Kona Coffee Claims GET Litigated
On the volcanic slopes of Hawaii’s Big Island, hundreds of farmers in the Kona region produce one of the most expensive coffees in the world.
Those farmers recently won a series of settlements — totaling more than $41 million — after a nearly five-year legal battle with distributors and retailers that were accused of using the Kona name in a misleading way.
In 2019, Bruce Corker, who owns the Rancho Aloha coffee farm in the Kona district, filed a lawsuit on behalf of Kona farmers against more than 20 companies. At the center of the complaint was a chemical analysis performed at a private lab in Salt Lake City by James Ehleringer, Distinguished Professor in the School of Biological Sciences at the University of Utah who ran the analysis and who said that standard tests depended on the amount of water in each sample. That wouldn’t have worked on the variety of Kona products at issue.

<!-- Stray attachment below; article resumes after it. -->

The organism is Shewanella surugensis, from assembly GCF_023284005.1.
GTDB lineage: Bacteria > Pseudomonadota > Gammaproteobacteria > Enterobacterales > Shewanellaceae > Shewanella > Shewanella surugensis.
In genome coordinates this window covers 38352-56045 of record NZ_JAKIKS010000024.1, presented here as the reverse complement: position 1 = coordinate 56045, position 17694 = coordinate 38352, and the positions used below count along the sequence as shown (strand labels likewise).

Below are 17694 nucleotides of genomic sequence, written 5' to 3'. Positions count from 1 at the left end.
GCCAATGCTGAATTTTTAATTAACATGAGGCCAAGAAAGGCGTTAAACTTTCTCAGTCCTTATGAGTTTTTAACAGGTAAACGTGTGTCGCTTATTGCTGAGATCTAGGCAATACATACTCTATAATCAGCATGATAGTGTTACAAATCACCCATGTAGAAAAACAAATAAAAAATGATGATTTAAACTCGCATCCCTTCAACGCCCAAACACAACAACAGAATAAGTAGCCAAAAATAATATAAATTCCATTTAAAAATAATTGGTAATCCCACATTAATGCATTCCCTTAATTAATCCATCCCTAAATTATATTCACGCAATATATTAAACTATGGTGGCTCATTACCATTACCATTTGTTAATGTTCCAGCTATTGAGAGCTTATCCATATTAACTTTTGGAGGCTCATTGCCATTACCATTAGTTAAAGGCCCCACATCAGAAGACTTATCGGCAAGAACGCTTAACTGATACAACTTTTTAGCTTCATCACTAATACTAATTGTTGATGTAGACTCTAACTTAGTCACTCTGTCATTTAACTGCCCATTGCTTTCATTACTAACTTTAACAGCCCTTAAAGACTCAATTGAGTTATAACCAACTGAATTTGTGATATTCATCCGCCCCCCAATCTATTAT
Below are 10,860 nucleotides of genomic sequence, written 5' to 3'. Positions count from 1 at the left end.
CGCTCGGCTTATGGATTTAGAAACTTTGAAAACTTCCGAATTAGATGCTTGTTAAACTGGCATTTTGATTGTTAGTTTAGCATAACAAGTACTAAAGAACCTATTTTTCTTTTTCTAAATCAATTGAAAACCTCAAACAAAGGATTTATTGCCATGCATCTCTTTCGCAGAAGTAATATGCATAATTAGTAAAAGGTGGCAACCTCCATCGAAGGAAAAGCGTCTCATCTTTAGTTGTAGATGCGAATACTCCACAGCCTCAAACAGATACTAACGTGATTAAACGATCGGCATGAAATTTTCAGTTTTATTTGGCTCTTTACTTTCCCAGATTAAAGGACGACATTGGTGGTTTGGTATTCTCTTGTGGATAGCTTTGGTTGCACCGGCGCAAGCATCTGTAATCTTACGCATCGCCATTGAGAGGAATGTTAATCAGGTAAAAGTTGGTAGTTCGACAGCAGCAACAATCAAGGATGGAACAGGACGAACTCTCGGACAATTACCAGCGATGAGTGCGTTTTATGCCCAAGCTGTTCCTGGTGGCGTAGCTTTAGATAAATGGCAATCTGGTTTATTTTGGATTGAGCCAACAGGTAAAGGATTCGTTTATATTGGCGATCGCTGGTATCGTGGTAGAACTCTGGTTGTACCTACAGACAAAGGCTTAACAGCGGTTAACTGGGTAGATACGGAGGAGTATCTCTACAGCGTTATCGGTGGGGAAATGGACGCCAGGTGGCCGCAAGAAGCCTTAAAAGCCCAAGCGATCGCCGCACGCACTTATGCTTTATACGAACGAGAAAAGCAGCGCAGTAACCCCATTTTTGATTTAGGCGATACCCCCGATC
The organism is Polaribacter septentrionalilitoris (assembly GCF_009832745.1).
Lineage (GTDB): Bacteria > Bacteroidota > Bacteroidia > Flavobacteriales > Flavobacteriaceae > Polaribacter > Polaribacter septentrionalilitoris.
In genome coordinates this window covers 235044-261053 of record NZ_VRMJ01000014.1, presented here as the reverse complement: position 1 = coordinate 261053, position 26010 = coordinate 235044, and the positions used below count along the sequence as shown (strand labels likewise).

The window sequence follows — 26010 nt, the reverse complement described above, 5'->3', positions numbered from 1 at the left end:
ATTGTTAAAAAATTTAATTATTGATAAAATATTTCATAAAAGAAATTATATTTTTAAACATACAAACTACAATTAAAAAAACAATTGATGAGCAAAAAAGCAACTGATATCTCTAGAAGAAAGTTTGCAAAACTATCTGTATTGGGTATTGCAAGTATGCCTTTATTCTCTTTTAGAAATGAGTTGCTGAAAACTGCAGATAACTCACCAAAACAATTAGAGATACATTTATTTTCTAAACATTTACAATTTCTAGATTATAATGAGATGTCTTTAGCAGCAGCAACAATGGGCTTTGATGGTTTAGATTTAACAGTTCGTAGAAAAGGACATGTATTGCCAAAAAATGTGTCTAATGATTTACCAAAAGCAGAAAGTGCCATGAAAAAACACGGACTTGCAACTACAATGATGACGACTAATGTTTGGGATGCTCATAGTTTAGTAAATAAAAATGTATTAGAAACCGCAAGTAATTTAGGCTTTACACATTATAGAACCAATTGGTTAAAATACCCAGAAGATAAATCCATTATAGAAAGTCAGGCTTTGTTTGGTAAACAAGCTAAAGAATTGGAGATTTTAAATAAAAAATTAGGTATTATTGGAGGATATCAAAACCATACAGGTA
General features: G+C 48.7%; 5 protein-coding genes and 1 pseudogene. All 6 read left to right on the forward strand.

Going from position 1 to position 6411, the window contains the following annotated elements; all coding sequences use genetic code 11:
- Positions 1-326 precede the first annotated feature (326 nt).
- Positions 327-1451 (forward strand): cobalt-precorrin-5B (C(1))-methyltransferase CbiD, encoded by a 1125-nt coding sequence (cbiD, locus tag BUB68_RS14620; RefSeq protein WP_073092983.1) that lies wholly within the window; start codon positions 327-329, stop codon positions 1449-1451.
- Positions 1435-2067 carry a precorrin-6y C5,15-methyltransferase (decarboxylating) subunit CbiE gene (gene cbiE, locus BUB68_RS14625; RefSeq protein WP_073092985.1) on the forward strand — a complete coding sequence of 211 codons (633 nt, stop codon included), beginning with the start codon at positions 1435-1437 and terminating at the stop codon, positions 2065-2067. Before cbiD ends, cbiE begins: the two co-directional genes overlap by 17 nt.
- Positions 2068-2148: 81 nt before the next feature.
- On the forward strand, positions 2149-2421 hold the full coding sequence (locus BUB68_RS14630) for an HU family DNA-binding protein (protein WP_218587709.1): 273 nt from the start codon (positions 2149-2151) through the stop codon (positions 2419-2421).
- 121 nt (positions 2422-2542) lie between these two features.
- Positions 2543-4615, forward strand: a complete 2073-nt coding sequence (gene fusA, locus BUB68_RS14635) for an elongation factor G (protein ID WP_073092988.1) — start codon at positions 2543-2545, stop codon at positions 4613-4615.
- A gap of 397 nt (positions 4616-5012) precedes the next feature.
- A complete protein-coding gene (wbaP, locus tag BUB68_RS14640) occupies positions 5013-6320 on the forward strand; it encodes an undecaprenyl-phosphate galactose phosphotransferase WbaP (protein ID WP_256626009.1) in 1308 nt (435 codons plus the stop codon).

“As you go from green beans to roasted beans, you’re changing the water content,” says Ehleringer. So he borrowed an approach from geology that instead looked at the relative concentrations of rare, inorganic minerals in the beans. These ratios, he said, stay constant even at roasting temperatures.
After testing coffee samples from around the world as well as more than 150 samples from Kona farms, Dr. Ehleringer’s team identified several element ratios — strontium to zinc, for example, and barium to nickel — that distinguished Kona from non-Kona samples. “We were able to establish a fingerprint for Kona,” said Dr. Ehleringer, who described the general method in a 2020 study. “It’s the characteristics of the volcanic rock.”
Those chemical signatures, he found, were largely absent from samples of coffee labeled “Kona” sold by the defendants.